Finally, the Master was entitled to take into account wider factors concerning the importance of the claim. This included generic features of the cause of action relating to the issue of the State interfering in a person’s human rights as well as specific factors relating to the Defendant’s failure to effect the Claimant’s “release after the court had made an order / passed a sentence that removed the basis of lawful detention.”
Significance of the Decision
The Judgment is significant on several levels. Firstly, it is a victory for access to justice; had the appeal been successful the Claimant, who had been granted legal aid for his claim, would have found that his damages were subsumed by the statutory charge because no costs would be payable by the Defendant. As the Judge noted this would leave him without vindication for the false imprisonment that he had suffered.
The case is also a useful reminder of the breadth of the circumstances that the Court is entitled to take into account on allocation. The list of factors under r.26.8 is broad in itself but that list is not exhaustive and the Court is entitled to give appropriate weight to other relevant factors.
The commentary on the application of r.46.11 will also be of utility to costs practitioners. The acknowledgment of the inherent uncertainties involved in that exercise, particularly where cases settle well before an allocation decision would normally be taken, is an important observation and may well be utilised by parties arguing that the Court should not exercise the discretion afforded under the rule. In any event, it sounds a warning to parties considering appealing a determination by a costs judge in such circumstances. The exercise of a case management decision is a difficult matter to appeal, it may be harder still where the uncertainties in the exercise under r.46.13(3) are also to be taken into account.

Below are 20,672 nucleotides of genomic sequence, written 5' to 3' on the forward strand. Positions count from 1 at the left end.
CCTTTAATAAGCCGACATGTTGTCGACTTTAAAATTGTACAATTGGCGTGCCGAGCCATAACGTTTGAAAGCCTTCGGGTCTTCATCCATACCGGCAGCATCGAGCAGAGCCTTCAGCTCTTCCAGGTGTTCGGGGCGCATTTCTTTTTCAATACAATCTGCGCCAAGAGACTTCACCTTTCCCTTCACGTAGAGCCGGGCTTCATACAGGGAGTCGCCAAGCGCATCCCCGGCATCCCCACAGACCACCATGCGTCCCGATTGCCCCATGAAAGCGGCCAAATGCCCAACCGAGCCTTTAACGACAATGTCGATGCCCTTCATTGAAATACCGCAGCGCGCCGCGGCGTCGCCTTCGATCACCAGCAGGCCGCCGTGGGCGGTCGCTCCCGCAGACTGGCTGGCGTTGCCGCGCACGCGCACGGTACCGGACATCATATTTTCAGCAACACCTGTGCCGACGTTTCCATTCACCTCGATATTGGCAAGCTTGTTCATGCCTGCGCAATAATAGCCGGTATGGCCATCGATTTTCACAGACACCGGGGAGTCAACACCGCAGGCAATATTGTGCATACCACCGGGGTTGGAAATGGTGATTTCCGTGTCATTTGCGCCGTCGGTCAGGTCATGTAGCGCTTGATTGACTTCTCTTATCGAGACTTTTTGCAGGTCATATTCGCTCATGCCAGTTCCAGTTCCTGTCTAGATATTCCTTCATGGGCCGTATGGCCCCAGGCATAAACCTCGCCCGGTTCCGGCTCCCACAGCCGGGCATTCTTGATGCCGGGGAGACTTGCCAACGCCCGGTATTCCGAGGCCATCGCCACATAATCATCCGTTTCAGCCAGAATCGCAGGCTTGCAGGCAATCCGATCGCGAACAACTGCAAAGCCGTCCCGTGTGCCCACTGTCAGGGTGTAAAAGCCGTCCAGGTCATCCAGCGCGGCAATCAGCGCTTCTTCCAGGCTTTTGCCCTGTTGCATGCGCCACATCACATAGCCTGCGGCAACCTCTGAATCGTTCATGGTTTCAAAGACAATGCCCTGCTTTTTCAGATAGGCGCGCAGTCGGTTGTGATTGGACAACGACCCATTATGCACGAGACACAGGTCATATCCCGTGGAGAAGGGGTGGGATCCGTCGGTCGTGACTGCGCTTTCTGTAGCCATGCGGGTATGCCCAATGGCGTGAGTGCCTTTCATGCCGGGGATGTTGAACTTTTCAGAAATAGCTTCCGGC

Finally, whilst all case management decisions turn on their own facts, it would be surprising if the Judge’s consideration of the general factors applicable to all false imprisonment claims was not relied upon as part of the analysis for Judge’s on the question of allocation in future claims of this type.
Read the full judgment here.